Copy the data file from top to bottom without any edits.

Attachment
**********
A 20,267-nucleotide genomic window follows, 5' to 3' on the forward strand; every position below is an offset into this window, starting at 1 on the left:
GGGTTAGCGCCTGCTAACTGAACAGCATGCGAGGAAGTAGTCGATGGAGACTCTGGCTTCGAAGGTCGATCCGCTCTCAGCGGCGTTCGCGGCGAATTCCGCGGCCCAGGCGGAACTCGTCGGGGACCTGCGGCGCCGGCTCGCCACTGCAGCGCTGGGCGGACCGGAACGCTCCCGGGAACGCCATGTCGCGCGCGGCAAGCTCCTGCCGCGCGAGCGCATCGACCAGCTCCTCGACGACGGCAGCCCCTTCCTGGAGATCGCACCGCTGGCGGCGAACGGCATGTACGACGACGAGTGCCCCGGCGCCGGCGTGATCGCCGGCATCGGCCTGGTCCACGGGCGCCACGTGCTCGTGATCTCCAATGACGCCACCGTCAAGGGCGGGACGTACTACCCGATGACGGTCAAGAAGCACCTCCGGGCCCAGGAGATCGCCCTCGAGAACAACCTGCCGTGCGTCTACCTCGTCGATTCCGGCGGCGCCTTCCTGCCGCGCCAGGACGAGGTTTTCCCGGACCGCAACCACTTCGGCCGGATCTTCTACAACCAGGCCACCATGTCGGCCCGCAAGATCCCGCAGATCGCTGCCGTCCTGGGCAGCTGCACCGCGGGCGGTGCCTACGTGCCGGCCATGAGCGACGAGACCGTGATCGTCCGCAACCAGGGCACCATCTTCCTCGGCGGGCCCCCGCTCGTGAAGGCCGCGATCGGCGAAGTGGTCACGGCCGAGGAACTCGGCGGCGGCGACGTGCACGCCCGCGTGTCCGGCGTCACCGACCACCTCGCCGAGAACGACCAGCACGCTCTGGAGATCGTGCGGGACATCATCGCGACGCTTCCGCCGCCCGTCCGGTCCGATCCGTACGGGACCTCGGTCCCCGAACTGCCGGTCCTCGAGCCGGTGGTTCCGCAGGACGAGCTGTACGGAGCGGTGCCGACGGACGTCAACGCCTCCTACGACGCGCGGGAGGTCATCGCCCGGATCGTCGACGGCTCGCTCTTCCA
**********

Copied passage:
A 20,267-nucleotide genomic window follows, 5' to 3' on the forward strand; every position below is an offset into this window, starting at 1 on the left:
GGGTTAGCGCCTGCTAACTGAACAGCATGCGAGGAAGTAGTCGATGGAGACTCTGGCTTCGAAGGTCGATCCGCTCTCAGCGGCGTTCGCGGCGAATTCCGCGGCCCAGGCGGAACTCGTCGGGGACCTGCGGCGCCGGCTCGCCACTGCAGCGCTGGGCGGACCGGAACGCTCCCGGGAACGCCATGTCGCGCGCGGCAAGCTCCTGCCGCGCGAGCGCATCGACCAGCTCCTCGACGACGGCAGCCCCTTCCTGGAGATCGCACCGCTGGCGGCGAACGGCATGTACGACGACGAGTGCCCCGGCGCCGGCGTGATCGCCGGCATCGGCCTGGTCCACGGGCGCCACGTGCTCGTGATCTCCAATGACGCCACCGTCAAGGGCGGGACGTACTACCCGATGACGGTCAAGAAGCACCTCCGGGCCCAGGAGATCGCCCTCGAGAACAACCTGCCGTGCGTCTACCTCGTCGATTCCGGCGGCGCCTTCCTGCCGCGCCAGGACGAGGTTTTCCCGGACCGCAACCACTTCGGCCGGATCTTCTACAACCAGGCCACCATGTCGGCCCGCAAGATCCCGCAGATCGCTGCCGTCCTGGGCAGCTGCACCGCGGGCGGTGCCTACGTGCCGGCCATGAGCGACGAGACCGTGATCGTCCGCAACCAGGGCACCATCTTCCTCGGCGGGCCCCCGCTCGTGAAGGCCGCGATCGGCGAAGTGGTCACGGCCGAGGAACTCGGCGGCGGCGACGTGCACGCCCGCGTGTCCGGCGTCACCGACCACCTCGCCGAGAACGACCAGCACGCTCTGGAGATCGTGCGGGACATCATCGCGACGCTTCCGCCGCCCGTCCGGTCCGATCCGTACGGGACCTCGGTCCCCGAACTGCCGGTCCTCGAGCCGGTGGTTCCGCAGGACGAGCTGTACGGAGCGGTGCCGACGGACGTCAACGCCTCCTACGACGCGCGGGAGGTCATCGCCCGGATCGTCGACGGCTCGCTCTTCCA